Black and white image of female students at Barnard College in 1908 with graduation caps on, standing in a large group outside the entrance to a university building.

The Power of Historically Women’s Colleges

The Power of Historically Women’s Colleges

With only about 30 left in the United States, historically women’s colleges are slowly dwindling away. During their founding in the 19th century, their purpose was to give women access to education when most institutions only admitted men, but today, it is their focus on providing women and gender minorities with targeted resources and a supportive community that draws thousands of students in during each college admissions round. After attending Barnard College for two years, I’ve seen the promises of a historically women’s college in action. While their popularity may be fading, it is clear to me that the benefits of attending a historically women’s college remain endless. 

Women’s colleges began as a trailblazing effort by several activists in the 19th and 20th centuries, which resulted in the establishment of hundreds of these institutions, both independently and attached to prestigious universities. Before this movement, higher education was a completely single-sex institution, which continued through the 1900s as Ivy League institutions and other universities refused education to women. Barnard College was founded in 1889 in accordance with Columbia University as a response to their exclusivity, Pembroke College with Brown University, Radcliffe College with Harvard University – the list goes on. Additionally, hundreds of private women’s colleges, including Vassar College, Sarah Lawrence College, and Wellesley College, operated as independent liberal arts colleges specifically for women. A consortium nicknamed “The Seven Sisters,” consisting of Barnard, Bryn Mawr, Wellesley, Vassar, Radcliffe, Mount Holyoke, and Smith, was also formed with the goal of combatting the financial and academic barriers women’s colleges were facing in the 1920s. While they did not resemble the grand campuses and prestigious academics that most male-only colleges had, these institutions were one of the first efforts to open doors and opportunities to women when there existed few other options. At their peak in the 1960s, 281 active women’s colleges existed in the United States. As many colleges slowly began to switch to co-ed admissions, women’s colleges continued to play an integral role in providing women with opportunities to participate and earn an educational degree.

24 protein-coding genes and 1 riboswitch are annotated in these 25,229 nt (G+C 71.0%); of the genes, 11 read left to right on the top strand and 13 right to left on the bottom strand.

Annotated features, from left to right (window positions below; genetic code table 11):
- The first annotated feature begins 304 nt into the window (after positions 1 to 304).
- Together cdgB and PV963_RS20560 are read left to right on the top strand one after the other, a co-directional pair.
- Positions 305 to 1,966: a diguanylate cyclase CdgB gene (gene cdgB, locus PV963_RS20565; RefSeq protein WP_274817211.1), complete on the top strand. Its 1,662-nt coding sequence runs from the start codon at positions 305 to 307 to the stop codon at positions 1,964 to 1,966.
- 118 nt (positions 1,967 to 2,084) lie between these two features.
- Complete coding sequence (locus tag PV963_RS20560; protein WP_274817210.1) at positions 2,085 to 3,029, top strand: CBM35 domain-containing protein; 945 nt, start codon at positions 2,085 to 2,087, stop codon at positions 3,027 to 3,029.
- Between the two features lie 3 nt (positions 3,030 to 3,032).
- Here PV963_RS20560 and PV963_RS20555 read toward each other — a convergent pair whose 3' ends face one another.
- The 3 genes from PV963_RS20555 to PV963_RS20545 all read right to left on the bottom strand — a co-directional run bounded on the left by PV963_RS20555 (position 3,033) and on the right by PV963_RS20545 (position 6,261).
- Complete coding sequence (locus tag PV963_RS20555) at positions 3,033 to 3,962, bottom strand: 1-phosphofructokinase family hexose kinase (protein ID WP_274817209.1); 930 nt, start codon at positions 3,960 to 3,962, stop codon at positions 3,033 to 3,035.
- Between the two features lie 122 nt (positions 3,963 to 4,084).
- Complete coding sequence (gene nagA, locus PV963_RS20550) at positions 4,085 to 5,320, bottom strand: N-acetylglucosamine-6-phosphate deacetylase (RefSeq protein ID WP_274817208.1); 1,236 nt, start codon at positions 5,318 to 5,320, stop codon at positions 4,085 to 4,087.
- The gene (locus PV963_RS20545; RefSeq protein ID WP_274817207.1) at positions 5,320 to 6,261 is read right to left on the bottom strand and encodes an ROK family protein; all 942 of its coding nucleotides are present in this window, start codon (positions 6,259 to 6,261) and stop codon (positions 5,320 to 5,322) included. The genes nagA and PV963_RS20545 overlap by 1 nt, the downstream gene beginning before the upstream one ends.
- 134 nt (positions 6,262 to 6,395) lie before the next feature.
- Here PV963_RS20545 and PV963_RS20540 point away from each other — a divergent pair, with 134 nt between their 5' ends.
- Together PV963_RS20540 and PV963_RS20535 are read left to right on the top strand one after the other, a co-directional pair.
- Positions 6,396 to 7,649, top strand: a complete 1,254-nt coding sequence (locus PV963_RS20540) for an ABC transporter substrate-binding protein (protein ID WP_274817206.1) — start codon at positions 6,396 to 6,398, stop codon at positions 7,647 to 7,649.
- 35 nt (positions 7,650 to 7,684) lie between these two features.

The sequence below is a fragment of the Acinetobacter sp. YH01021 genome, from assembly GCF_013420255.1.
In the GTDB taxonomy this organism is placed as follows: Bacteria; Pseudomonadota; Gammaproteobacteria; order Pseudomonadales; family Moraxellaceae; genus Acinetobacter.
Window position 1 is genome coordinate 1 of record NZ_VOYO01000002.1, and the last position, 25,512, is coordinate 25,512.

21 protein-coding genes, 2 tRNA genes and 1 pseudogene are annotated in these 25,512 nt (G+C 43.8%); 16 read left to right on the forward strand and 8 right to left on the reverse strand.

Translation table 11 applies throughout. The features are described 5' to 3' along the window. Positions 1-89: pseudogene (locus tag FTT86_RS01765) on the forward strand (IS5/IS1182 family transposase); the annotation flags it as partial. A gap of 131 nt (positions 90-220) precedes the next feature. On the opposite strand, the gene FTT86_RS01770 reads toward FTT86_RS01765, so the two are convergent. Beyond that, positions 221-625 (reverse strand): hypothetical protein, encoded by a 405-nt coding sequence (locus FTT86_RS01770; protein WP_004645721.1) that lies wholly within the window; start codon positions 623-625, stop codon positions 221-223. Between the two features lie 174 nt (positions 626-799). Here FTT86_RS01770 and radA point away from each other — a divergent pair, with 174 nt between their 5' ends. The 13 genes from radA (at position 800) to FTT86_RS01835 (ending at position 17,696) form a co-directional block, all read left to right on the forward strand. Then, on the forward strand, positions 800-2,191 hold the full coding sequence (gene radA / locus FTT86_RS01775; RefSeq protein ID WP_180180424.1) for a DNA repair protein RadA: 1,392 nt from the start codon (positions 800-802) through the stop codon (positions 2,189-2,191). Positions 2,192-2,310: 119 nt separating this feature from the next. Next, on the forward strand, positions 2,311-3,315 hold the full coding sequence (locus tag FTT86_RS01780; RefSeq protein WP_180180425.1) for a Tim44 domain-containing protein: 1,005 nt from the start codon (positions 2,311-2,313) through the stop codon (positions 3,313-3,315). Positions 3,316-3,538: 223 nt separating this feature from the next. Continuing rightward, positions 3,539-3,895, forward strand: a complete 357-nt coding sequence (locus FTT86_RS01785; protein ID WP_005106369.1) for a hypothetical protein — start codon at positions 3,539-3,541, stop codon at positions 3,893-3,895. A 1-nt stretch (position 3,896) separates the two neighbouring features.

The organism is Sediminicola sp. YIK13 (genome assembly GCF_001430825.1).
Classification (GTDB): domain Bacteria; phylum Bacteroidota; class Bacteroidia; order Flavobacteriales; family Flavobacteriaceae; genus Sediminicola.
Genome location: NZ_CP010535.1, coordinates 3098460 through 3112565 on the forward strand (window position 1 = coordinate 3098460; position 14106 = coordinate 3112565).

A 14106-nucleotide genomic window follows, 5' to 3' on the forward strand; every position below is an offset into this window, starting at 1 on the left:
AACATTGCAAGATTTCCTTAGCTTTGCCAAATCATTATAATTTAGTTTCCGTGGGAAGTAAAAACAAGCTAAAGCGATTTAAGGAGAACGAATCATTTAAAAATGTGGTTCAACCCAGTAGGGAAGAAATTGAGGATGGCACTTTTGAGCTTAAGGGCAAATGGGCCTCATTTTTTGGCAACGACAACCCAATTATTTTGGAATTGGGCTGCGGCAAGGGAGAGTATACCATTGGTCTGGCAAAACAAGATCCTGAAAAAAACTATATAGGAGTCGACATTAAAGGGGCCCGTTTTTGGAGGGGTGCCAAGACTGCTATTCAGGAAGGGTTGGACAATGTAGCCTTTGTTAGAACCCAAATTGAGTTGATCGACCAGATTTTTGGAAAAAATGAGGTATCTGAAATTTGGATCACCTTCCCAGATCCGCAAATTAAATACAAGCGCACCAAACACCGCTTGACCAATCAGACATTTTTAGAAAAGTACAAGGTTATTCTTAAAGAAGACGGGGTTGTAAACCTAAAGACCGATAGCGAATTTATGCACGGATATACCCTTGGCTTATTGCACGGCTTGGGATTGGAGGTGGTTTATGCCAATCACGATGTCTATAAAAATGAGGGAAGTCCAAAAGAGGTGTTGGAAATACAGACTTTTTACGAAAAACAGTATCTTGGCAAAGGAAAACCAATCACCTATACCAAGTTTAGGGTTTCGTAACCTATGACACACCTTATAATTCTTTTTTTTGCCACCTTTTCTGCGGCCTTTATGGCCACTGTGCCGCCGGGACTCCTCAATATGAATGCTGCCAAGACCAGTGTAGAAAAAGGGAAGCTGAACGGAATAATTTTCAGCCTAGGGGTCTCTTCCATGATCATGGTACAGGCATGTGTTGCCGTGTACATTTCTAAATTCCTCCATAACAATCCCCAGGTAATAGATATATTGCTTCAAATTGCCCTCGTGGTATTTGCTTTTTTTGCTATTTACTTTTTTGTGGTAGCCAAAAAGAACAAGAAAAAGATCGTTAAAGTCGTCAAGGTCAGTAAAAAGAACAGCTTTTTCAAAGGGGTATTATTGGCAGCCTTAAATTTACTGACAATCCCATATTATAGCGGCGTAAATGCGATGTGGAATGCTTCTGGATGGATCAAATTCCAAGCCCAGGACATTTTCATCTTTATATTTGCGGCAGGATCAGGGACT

Described as “cutting-edge models of racial, ethnic, and socioeconomic inclusion and success”, historically women’s colleges today provide students of underrepresented identity groups with a high-quality education and the resources necessary to help them succeed. Today, only around 31 women’s colleges are still operating in the United States. Many still stand as prestigious, high-ranking institutions, but colleges such as Radcliffe eventually dissolved into their respective universities, while others either chose to shift into co-ed institutions or were forced to close down entirely due to low enrollment. While their initial objective of providing women with access to higher education no longer stands, the purpose of historically women’s colleges has moved towards providing students of all identities with the community and resources that will make them successful. Shifting the language from “women’s college” to “historically women’s college” and thus eliminating the restricting nature of the system has led to these institutions admitting transgender and non-binary identifying students as well. Today, their success is undeniable. Historically women’s colleges produce a disproportionately large level of success in leadership roles. According to the Washington Post, while historically women’s colleges only enroll about 0.7% of women in the country, about 9% of female CEOs in the S&P 500 and and 10% of female US Congress members graduated from an HWC. As women make up the majority of higher education today, the goal is no longer to give them access to university, but rather to provide them with the equitable resources that will make them successful far beyond college. 

I never thought I would attend a historically women’s college. When I was applying to schools, Barnard was the only HWC on my list, and when I chose to attend, I wasn’t quite sure what I was getting myself into. Ever since I got here, however, I’ve begun to realize the power that historically women’s colleges have in shaping the education of women and gender minorities today. With each passing semester, I feel more prepared to speak up in class. I’m inspired by my peers to push myself out of my comfort zone to participate in the energetic community at Barnard. I’m constantly amazed by both the groundbreaking work my professors are conducting as well as their desire to help us become better students. In my hometown, I smile at the person in Barnes and Noble wearing a Wellesley sweatshirt as she nods at my Barnard lanyard, because the community at historically women’s colleges goes beyond the gates of your own school. The side comments strangers make along the lines of “Wait, so there are NO guys at your school? I could never” no longer bother me as they did when I was a senior in high school. Attending a historically women’s college is an immensely unique experience that few people can relate to, but it is one that I am exceedingly grateful to have.


Sources: %20Seven%20Sisters%2C%20the,in%20order%20to%20combat%20%22the%E2%80%A6